How to Grow a Tree for Free!


I never liked avocados as a kid, but like seafood and salad, it’s something for which I developed a taste as I got older. After slicing one up one night, I was about to toss the pit in the trash, when I suddenly flashed back to my wonder years and remembered the kitchen windowsill in the house in which I grew up. There seemed to always be a little juice glass on top of it with an avocado pit resting inside, supported by four toothpicks. It kind of reminded me of a building under construction, supported by scaffolding. Honestly, I don’t ever remember seeing the pit evolve beyond that. However, stirred by that visual memory, I felt compelled to try growing one for myself.


I found a small glass and four toothpicks, then gently speared the pit half way down on four sides so that the toothpicks would rest on the top of the glass. The avocado pit was suspended half in the water and half out. Of course, figuring out which end went in the water and which end remained above it required a phone call to Mom. It’s subtle, but if you look at the pit, you’ll find that one end is rounded more than the other. One end is more pointed, but again, it’s a subtle difference. The wider, more rounded end, goes in the water.


Watching and waiting for a change or growth in your pit is about as exciting as watching grass grow or paint dry. Every morning, I’d eagerly rush to my little pit, hoping for something, anything, to be evident. The only distinguishable difference was the water level. Either the pit was absorbing or the water was simply evaporating into thin air, but everyday the water level seemed to drop. Instinctively, like a waitress in a coffee shop, I topped off the glass each morning with fresh water. I did this for a month with no apparent change taking place. Calendar pages flipped by and after several months, still nothing.


I tried to conjure up a visual manifestation of what the next phase might look like, but nothing came to mind. If my Mother’s avocado pits had ever evolved past the toothpick in the water stage, I surely couldn’t recollect. What made me think I could make something out of nothing? My Mom was the one with the green thumb and the memory of her success was non-existent. The reason I couldn’t imagine what my pit would look like as a tree was because I never saw a tree, at least not in my house.


After about three months had passed, I was close to giving up, but before I dumped my little farming experiment in the trash I called Mom again. “You’ve got to be patient, it takes a long time”. No kidding. So with the tiniest encouragement, I figuredâÂ?¦I’ve come this farâÂ?¦it’s not like it’s a lot of work to maintain, although, on many levels, developing patience, for me, was the toughest job in the world!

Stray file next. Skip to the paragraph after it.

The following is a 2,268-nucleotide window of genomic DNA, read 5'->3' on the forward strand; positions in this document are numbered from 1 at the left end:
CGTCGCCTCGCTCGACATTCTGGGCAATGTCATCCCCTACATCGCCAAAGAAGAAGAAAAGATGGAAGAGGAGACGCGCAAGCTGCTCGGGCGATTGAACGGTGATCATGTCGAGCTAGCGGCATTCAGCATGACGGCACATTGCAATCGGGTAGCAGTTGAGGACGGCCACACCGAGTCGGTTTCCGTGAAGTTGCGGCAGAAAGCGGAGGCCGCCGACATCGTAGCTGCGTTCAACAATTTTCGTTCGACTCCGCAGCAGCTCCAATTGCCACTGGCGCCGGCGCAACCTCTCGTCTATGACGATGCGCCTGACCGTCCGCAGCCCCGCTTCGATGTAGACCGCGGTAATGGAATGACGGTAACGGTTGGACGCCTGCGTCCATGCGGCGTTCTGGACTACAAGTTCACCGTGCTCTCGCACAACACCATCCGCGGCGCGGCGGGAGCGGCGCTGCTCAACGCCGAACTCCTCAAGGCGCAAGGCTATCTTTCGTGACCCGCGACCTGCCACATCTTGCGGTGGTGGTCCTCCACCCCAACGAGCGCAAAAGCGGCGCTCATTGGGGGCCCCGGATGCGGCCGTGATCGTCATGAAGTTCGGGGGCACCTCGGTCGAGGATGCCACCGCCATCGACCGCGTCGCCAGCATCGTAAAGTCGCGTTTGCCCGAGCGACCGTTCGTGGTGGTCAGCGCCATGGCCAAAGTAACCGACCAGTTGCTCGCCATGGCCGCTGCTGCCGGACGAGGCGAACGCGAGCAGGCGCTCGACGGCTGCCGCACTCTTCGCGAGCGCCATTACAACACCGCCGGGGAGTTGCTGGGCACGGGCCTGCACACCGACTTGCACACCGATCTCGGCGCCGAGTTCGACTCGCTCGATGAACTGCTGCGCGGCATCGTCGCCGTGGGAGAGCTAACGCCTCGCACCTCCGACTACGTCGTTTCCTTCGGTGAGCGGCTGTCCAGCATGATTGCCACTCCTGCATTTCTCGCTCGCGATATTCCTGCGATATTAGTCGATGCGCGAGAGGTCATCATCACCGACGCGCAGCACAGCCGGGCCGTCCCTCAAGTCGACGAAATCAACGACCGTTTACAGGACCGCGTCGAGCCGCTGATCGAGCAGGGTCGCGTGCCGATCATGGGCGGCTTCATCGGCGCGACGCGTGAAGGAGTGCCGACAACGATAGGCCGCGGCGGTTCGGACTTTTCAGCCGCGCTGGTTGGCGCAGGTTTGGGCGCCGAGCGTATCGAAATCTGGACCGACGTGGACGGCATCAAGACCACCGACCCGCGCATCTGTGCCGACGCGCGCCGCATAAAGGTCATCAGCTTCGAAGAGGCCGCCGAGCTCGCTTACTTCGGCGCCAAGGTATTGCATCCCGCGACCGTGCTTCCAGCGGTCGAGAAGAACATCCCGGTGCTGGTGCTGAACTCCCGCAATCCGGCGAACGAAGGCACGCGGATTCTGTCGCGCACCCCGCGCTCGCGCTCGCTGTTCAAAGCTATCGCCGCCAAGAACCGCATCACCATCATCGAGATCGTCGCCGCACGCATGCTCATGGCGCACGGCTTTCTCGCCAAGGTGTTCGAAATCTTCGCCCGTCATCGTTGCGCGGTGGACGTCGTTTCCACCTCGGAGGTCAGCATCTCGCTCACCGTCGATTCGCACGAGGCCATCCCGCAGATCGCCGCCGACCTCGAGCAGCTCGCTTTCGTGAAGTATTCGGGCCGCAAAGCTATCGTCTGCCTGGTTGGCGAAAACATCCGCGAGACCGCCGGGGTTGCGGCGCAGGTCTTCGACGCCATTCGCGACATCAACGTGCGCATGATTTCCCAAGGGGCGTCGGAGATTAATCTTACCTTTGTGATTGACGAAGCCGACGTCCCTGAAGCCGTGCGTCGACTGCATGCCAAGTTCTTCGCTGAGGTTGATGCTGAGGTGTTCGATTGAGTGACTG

Finally, one morning, while making my usual rounds, I noticed that the pit had cracked. Was it just dying a slow death or was something actually happening here? About a week later, something appeared to be emerging from the bottom of the pit. I’ve seen more growth from a raw potato growing in the bottom of my oven and yet the tiny growth spurred me on. As days passed, it became obvious that it was a root and it was, in fact, getting longer. As the root grew, the crack on top expanded until one fine day, a bit of green popped through the top of the pit. I could barely contain myself.


Another call to Mom�should I plant it in soil? Her advice was to wait until it was about an inch high. More waiting, but at this point, the process seemed to pick up speed. Given an inch, I went a mile. I began eating avocados every night, mostly for the pits. Having gone through all my small glasses, I discovered that I could cut the bottom third of a plastic water bottle and use it as a planter. I needed them badly, because I was now up to twenty pits! The pit that I had planted in dirt had begun to sprout up like a teenager. Before long, the stem was six inches high and tiny leaves were forming at the top. Meanwhile, my kitchen windowsill was filled and the counters around the sink were quickly becoming covered with these little sputnik looking vessels.


I was sure that someone before me, besides my Mother, must have tried to grow a tree from a pit. Then one day, my friend took me to her sister’s house. I noticed that she had a miniature fish bowl in her restroom and immediately recognized the all too familiar pit in the bowl. It was really cute, the way she had it growing in water with little aqua fish tank stones on the bottom. It was a vast visual improvement over my plastic water bottles and hers had actually started to grow! The highlight of the day was when I commented on the fact that she had left it in water and it seemed to be thriving without being planted in soil. She assured me that soil wasn’t necessary at that point and to qualify her expertise as a pit grower, she took me outside to show me the twenty- foot tree she had raised the same way.


Back at my place, the mother ship is now about twenty inches tall with six huge leaves forming an umbrella top. I’ve moved it into the living room and it now holds a place of honor on a tabletop. Before long, I suppose I’ll have to transplant it into a larger pot and move it onto my apartment terrace. Three other pits have made it to the “planted in soil” phase and several others have begun sprouting. With all the plants on my terrace, this first avocado plant holds a special place in my heart. It’s now a little tree, and I grew itâÂ?¦for free! Of course, now that I’m addicted to growing avocado pits, I’ll probably have to buy a house!

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